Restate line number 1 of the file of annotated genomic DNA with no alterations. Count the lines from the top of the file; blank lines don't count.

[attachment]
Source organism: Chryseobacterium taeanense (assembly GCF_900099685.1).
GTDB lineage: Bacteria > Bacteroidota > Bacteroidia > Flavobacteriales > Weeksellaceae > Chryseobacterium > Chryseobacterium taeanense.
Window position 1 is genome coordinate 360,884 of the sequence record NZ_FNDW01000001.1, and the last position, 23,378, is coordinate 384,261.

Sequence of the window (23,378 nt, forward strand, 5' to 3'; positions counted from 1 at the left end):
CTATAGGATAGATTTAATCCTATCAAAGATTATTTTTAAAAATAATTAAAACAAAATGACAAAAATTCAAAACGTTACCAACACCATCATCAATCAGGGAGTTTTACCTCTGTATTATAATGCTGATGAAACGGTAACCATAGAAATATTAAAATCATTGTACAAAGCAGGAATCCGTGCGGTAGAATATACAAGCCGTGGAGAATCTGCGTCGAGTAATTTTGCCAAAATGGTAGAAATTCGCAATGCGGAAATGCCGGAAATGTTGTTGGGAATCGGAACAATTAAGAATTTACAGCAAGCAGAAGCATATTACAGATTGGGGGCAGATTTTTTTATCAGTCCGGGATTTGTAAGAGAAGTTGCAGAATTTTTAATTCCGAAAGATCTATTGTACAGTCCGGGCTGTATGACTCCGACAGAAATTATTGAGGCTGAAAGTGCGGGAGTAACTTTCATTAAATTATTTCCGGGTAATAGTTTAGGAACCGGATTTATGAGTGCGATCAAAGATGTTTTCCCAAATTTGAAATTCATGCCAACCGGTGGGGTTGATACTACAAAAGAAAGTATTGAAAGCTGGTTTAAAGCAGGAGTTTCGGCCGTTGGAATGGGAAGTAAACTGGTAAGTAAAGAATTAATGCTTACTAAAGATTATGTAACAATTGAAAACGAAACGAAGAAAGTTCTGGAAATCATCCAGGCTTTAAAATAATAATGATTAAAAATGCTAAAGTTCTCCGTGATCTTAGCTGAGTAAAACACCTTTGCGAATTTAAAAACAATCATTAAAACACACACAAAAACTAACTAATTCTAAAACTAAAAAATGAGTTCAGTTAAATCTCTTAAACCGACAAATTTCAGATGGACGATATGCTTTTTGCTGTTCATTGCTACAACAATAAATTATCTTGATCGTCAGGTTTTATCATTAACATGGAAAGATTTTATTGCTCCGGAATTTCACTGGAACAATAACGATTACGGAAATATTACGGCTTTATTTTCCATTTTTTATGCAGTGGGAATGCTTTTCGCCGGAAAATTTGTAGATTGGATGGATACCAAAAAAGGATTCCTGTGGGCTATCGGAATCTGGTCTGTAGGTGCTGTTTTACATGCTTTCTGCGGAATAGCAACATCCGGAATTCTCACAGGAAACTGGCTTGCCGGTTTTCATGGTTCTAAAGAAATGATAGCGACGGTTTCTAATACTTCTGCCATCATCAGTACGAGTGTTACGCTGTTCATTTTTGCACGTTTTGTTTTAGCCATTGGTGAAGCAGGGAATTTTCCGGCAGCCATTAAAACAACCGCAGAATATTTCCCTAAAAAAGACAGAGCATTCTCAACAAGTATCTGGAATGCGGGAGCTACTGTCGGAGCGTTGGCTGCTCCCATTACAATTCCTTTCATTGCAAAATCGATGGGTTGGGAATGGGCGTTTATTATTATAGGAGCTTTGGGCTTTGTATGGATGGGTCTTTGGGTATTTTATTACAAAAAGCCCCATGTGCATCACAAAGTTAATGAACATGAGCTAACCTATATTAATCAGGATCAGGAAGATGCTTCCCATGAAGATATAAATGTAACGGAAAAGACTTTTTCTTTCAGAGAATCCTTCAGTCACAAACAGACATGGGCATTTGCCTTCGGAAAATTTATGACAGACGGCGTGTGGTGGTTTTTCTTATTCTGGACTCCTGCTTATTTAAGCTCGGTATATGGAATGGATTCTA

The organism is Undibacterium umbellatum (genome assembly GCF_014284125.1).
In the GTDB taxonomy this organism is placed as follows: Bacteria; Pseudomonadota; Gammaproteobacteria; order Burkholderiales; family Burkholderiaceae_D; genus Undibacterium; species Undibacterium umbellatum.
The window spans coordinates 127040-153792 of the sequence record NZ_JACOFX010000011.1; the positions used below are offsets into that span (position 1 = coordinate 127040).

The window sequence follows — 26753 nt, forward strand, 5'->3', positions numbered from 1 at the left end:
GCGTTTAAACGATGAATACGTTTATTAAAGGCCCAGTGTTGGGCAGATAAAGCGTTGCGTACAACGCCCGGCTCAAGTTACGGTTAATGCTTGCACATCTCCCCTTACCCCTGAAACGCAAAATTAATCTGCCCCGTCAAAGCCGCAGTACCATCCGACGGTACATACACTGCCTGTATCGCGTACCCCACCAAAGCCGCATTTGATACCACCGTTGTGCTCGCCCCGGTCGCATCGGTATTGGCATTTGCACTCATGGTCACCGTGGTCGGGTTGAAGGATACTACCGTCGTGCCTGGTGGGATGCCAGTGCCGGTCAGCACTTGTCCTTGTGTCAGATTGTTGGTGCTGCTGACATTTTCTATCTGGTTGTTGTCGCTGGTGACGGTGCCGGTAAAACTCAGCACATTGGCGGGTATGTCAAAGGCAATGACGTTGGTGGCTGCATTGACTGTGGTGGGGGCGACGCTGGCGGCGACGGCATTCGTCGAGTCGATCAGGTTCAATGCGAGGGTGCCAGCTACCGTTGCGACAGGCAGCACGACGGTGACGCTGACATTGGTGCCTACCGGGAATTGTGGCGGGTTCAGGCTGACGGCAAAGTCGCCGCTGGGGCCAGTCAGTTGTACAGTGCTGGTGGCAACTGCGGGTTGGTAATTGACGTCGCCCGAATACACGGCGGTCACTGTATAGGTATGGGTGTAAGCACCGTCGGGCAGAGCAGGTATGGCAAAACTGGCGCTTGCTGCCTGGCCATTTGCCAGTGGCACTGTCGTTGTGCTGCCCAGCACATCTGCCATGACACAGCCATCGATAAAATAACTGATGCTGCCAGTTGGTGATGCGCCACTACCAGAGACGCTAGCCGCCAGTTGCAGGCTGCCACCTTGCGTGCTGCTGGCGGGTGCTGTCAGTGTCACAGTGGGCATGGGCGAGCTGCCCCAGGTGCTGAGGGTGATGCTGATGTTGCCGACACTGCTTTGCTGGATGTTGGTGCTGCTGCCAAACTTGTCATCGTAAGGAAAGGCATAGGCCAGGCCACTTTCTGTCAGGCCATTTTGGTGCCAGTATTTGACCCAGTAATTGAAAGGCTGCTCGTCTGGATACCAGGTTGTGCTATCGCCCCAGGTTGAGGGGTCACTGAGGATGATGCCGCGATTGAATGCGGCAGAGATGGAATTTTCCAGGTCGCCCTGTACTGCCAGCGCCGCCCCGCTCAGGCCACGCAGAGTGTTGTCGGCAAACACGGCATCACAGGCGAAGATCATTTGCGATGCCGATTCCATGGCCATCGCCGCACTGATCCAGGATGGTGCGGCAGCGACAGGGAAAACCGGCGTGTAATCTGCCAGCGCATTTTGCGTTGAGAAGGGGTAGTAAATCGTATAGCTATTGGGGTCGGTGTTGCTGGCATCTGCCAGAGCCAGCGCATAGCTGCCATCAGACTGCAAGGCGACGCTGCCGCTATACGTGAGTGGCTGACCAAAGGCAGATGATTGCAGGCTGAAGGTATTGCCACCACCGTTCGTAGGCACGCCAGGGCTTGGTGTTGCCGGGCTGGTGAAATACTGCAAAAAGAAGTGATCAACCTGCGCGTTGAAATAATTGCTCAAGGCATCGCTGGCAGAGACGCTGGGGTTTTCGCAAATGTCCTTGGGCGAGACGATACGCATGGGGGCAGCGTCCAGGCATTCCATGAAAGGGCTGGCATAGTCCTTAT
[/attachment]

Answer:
Source organism: Chryseobacterium taeanense (assembly GCF_900099685.1).